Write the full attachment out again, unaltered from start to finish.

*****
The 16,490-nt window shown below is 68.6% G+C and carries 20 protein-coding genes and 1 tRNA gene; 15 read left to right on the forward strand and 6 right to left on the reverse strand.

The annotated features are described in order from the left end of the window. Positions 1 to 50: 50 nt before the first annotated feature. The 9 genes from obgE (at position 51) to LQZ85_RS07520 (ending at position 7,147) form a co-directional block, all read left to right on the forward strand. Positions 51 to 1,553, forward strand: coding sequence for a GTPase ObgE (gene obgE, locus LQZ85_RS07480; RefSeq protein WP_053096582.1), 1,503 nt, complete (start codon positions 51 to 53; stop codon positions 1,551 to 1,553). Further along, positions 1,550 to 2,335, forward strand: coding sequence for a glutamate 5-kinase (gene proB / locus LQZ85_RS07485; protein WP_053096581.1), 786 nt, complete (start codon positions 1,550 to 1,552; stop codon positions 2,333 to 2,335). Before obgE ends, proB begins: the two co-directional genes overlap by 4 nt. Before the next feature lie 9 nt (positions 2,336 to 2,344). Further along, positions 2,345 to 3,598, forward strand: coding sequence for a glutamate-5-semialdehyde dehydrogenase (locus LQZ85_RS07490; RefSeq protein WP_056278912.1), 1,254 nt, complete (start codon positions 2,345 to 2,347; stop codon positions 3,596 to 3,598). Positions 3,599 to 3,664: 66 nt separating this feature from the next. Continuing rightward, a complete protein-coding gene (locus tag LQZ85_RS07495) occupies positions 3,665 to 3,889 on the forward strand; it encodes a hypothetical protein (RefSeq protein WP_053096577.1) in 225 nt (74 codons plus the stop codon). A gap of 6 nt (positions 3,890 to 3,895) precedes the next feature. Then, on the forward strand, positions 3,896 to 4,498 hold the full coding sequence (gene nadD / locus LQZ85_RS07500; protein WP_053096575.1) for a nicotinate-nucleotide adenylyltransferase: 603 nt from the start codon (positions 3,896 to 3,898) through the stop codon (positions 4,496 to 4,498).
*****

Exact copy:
The 16,490-nt window shown below is 68.6% G+C and carries 20 protein-coding genes and 1 tRNA gene; 15 read left to right on the forward strand and 6 right to left on the reverse strand.

The annotated features are described in order from the left end of the window. Positions 1 to 50: 50 nt before the first annotated feature. The 9 genes from obgE (at position 51) to LQZ85_RS07520 (ending at position 7,147) form a co-directional block, all read left to right on the forward strand. Positions 51 to 1,553, forward strand: coding sequence for a GTPase ObgE (gene obgE, locus LQZ85_RS07480; RefSeq protein WP_053096582.1), 1,503 nt, complete (start codon positions 51 to 53; stop codon positions 1,551 to 1,553). Further along, positions 1,550 to 2,335, forward strand: coding sequence for a glutamate 5-kinase (gene proB / locus LQZ85_RS07485; protein WP_053096581.1), 786 nt, complete (start codon positions 1,550 to 1,552; stop codon positions 2,333 to 2,335). Before obgE ends, proB begins: the two co-directional genes overlap by 4 nt. Before the next feature lie 9 nt (positions 2,336 to 2,344). Further along, positions 2,345 to 3,598, forward strand: coding sequence for a glutamate-5-semialdehyde dehydrogenase (locus LQZ85_RS07490; RefSeq protein WP_056278912.1), 1,254 nt, complete (start codon positions 2,345 to 2,347; stop codon positions 3,596 to 3,598). Positions 3,599 to 3,664: 66 nt separating this feature from the next. Continuing rightward, a complete protein-coding gene (locus tag LQZ85_RS07495) occupies positions 3,665 to 3,889 on the forward strand; it encodes a hypothetical protein (RefSeq protein WP_053096577.1) in 225 nt (74 codons plus the stop codon). A gap of 6 nt (positions 3,890 to 3,895) precedes the next feature. Then, on the forward strand, positions 3,896 to 4,498 hold the full coding sequence (gene nadD / locus LQZ85_RS07500; protein WP_053096575.1) for a nicotinate-nucleotide adenylyltransferase: 603 nt from the start codon (positions 3,896 to 3,898) through the stop codon (positions 4,496 to 4,498).